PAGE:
The gigantic structure of 2.3 light-years in length near a supermassive black hole called Sagittarius A * baffles astronomers.
It turns out that at the center of our galaxy, at around 26,000 light years from Earth, lies a supermassive black hole called Sagittarius A *, four million times more massive than the Sun.
This cosmic monster is not the only one lurking in that region of space.
Astronomers have discovered another gigantic structure located in close proximity, which measures a stunning 2.3 light-years across.
While astronomers have absolutely no clue what it is, they’ve managed to snap a pretty good picture of the ‘structure.’
In 2016, Farhad Yusef-Zadeh of Northwestern University reported the discovery of an unusual ‘filament’ near the center of the Milky Way.
Now, a year later, another team of astronomers has used a state-of-the-art technique to produce the highest quality image of this mysterious structure.
“With our enhanced image, we can now follow this filament much closer to the Galaxy’s central black hole, and it is now close enough to indicate to us that it must originate there,” said Mark Morris of the University of California, Los Angeles, who led the study.
“However, we still have more work to do to find out what the true nature of this filament is.”
Despite the fact that astronomers aren’t sure what it is, there are three main theories.
The first is that the massive structure is the product caused by high-velocity particles ejected from the supermassive black hole.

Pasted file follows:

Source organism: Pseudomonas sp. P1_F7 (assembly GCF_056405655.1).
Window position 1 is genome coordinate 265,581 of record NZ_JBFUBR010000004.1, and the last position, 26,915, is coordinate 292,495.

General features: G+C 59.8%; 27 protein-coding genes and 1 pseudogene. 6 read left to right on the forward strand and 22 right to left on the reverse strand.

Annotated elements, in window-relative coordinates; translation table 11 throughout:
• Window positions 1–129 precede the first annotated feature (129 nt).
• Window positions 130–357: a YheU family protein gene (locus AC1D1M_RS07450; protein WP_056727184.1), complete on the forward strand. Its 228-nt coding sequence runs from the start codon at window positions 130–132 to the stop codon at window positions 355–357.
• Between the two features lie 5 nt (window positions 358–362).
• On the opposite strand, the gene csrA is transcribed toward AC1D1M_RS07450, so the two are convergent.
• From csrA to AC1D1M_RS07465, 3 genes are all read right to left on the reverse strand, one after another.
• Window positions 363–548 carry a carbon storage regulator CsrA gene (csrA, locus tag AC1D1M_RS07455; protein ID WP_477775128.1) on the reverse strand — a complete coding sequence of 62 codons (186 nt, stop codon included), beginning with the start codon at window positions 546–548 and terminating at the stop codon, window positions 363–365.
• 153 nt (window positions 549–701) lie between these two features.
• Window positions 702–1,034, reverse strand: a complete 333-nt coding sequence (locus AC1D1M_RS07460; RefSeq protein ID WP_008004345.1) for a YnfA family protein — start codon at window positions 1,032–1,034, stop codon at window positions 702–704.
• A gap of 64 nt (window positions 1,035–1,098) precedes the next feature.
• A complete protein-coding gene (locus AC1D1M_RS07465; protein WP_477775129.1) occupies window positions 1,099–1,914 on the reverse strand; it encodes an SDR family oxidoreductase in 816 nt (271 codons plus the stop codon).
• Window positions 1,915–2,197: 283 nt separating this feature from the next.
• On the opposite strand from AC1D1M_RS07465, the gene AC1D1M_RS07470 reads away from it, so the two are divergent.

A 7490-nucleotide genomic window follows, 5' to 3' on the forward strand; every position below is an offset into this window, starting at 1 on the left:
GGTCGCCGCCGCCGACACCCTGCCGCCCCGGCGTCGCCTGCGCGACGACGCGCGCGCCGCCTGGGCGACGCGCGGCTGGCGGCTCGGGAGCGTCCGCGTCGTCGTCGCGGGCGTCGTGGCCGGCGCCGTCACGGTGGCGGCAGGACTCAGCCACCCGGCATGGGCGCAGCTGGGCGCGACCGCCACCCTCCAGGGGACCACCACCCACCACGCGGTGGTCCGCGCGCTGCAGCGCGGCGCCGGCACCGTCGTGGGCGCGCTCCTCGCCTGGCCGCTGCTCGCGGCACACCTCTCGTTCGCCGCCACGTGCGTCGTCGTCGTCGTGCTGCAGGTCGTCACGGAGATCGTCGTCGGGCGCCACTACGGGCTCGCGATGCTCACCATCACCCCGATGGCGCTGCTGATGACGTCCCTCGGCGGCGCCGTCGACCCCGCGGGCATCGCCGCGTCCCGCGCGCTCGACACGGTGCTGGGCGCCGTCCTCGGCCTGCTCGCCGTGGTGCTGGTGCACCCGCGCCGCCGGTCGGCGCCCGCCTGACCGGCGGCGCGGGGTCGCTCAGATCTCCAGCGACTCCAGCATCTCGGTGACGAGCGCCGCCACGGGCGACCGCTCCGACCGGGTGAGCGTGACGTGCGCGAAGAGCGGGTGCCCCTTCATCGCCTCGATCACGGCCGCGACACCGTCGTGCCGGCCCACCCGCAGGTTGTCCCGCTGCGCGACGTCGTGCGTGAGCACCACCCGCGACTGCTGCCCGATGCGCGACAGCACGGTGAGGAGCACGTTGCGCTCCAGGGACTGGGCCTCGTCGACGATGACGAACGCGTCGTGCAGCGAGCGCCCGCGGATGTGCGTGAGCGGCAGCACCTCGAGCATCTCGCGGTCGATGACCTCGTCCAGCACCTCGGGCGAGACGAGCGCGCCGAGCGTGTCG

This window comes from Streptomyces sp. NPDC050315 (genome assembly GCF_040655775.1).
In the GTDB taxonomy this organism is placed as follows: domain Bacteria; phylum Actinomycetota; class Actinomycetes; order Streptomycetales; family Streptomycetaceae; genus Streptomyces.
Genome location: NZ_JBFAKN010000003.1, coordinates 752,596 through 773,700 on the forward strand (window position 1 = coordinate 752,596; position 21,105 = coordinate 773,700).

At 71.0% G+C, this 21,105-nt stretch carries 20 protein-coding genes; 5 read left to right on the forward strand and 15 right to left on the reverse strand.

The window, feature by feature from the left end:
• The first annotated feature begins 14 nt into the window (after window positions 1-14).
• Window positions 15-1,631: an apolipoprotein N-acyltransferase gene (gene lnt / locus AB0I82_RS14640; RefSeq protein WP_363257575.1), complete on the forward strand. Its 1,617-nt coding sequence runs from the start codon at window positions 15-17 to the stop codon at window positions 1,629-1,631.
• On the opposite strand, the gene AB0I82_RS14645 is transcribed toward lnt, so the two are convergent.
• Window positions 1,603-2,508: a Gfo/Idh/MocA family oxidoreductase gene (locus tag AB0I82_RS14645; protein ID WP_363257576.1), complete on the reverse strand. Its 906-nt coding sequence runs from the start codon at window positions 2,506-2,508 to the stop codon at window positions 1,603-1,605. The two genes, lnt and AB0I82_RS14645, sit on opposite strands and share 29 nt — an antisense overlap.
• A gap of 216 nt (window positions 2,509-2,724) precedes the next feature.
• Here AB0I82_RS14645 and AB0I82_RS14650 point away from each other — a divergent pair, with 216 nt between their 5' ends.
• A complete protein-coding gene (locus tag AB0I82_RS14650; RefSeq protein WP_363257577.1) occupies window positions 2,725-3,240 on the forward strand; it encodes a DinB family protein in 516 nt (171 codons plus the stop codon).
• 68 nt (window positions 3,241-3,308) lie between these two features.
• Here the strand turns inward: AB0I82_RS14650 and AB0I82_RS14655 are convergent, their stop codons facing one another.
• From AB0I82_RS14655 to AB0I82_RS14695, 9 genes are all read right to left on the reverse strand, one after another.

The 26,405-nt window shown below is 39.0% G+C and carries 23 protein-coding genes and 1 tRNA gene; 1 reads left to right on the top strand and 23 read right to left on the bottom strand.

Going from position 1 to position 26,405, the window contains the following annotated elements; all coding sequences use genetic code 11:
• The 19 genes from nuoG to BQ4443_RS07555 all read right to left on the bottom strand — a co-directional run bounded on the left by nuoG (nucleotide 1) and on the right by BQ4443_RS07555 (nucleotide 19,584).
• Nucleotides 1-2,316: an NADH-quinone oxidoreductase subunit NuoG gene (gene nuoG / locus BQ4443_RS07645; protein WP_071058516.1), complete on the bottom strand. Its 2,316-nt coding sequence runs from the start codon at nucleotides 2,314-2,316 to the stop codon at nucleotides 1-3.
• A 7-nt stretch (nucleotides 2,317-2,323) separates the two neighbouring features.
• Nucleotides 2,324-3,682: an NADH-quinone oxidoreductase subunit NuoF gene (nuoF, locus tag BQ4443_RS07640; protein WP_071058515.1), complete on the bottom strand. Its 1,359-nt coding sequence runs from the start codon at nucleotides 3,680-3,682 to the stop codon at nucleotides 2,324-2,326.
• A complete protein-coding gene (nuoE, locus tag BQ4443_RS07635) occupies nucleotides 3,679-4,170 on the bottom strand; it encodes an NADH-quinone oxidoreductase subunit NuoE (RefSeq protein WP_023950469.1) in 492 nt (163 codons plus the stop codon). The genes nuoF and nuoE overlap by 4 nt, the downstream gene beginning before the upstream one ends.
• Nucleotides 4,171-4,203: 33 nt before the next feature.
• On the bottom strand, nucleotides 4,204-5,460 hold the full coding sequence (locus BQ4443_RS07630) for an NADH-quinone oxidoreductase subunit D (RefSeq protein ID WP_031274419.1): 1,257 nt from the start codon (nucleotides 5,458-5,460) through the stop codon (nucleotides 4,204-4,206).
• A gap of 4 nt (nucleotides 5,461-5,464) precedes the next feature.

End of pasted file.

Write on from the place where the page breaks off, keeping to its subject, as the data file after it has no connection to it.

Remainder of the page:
A black hole can produce a vertical rotating magnetic field tower that approaches or even coils in the event horizon, the point of no return for approaching matter.
Within this structure, particles would accelerate and produce radio emissions as they spiral around the lines of the magnetic field and away from the black hole.
Another possibility is that the strange filament is a cosmic chain of theoretically not yet detected objects, that are long and extremely thin and transport mass and electrical currents. Pretty awesome, right?
Previously, scientists had predicted that the cosmic strings, if they existed, would migrate to the centers of galaxies.
If the string moves close enough to the black hole, it can be captured when a part of the string crosses the event horizon.
The third theory is that the position and direction of the filament that lines up with the black hole are just coincidental overlaps, and there is no real association between the two. Basically, there’s nothing there.
This would imply that this structure is similar to dozens of other known filaments that are farther from the center of the galaxy.
However, such a coincidence is quite unlikely to happen by chance say astronomers.
“Part of the thrill of science is stumbling across a mystery that is not easy to explain,” said co-author Jun-Hui Zhao of the Harvard-Smithsonian Center for Astrophysics in Cambridge, Mass. “While we don’t have the answer yet, the path to finding it is fascinating. This result is motivating astronomers to build next-generation radio telescopes with cutting-edge technology.”